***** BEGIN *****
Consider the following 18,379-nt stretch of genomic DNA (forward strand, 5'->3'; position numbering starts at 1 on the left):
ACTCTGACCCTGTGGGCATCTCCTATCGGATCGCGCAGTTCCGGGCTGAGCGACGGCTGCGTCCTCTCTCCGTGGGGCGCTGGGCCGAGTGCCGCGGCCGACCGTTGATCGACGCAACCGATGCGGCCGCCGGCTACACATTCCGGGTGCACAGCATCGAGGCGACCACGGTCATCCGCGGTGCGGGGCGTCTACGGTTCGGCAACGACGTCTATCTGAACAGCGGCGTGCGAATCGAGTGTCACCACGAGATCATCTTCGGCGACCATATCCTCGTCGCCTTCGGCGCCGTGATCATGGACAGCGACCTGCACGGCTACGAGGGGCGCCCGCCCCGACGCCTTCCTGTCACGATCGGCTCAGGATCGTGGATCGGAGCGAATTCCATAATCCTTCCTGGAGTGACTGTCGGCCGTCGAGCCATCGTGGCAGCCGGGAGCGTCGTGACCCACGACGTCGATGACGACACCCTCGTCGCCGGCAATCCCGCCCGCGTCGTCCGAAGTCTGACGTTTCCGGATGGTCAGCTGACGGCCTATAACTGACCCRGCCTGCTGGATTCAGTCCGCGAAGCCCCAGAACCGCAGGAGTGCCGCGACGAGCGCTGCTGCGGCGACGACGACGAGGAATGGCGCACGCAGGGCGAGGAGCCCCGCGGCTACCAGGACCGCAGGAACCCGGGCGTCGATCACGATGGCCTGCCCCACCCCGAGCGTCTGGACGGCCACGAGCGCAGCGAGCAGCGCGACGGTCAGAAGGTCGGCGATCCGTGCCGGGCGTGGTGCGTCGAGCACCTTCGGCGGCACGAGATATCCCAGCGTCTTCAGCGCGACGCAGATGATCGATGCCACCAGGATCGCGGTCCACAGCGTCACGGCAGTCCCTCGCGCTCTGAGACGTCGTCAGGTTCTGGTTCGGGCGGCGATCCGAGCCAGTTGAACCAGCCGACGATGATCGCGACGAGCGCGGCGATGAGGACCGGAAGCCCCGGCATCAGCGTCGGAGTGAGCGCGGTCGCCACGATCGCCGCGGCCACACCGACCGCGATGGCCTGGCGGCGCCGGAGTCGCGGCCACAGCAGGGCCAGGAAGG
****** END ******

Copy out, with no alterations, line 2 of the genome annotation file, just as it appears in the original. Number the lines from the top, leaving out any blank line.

ACTCTGACCCTGTGGGCATCTCCTATCGGATCGCGCAGTTCCGGGCTGAGCGACGGCTGCGTCCTCTCTCCGTGGGGCGCTGGGCCGAGTGCCGCGGCCGACCGTTGATCGACGCAACCGATGCGGCCGCCGGCTACACATTCCGGGTGCACAGCATCGAGGCGACCACGGTCATCCGCGGTGCGGGGCGTCTACGGTTCGGCAACGACGTCTATCTGAACAGCGGCGTGCGAATCGAGTGTCACCACGAGATCATCTTCGGCGACCATATCCTCGTCGCCTTCGGCGCCGTGATCATGGACAGCGACCTGCACGGCTACGAGGGGCGCCCGCCCCGACGCCTTCCTGTCACGATCGGCTCAGGATCGTGGATCGGAGCGAATTCCATAATCCTTCCTGGAGTGACTGTCGGCCGTCGAGCCATCGTGGCAGCCGGGAGCGTCGTGACCCACGACGTCGATGACGACACCCTCGTCGCCGGCAATCCCGCCCGCGTCGTCCGAAGTCTGACGTTTCCGGATGGTCAGCTGACGGCCTATAACTGACCCRGCCTGCTGGATTCAGTCCGCGAAGCCCCAGAACCGCAGGAGTGCCGCGACGAGCGCTGCTGCGGCGACGACGACGAGGAATGGCGCACGCAGGGCGAGGAGCCCCGCGGCTACCAGGACCGCAGGAACCCGGGCGTCGATCACGATGGCCTGCCCCACCCCGAGCGTCTGGACGGCCACGAGCGCAGCGAGCAGCGCGACGGTCAGAAGGTCGGCGATCCGTGCCGGGCGTGGTGCGTCGAGCACCTTCGGCGGCACGAGATATCCCAGCGTCTTCAGCGCGACGCAGATGATCGATGCCACCAGGATCGCGGTCCACAGCGTCACGGCAGTCCCTCGCGCTCTGAGACGTCGTCAGGTTCTGGTTCGGGCGGCGATCCGAGCCAGTTGAACCAGCCGACGATGATCGCGACGAGCGCGGCGATGAGGACCGGAAGCCCCGGCATCAGCGTCGGAGTGAGCGCGGTCGCCACGATCGCCGCGGCCACACCGACCGCGATGGCCTGGCGGCGCCGGAGTCGCGGCCACAGCAGGGCCAGGAAGG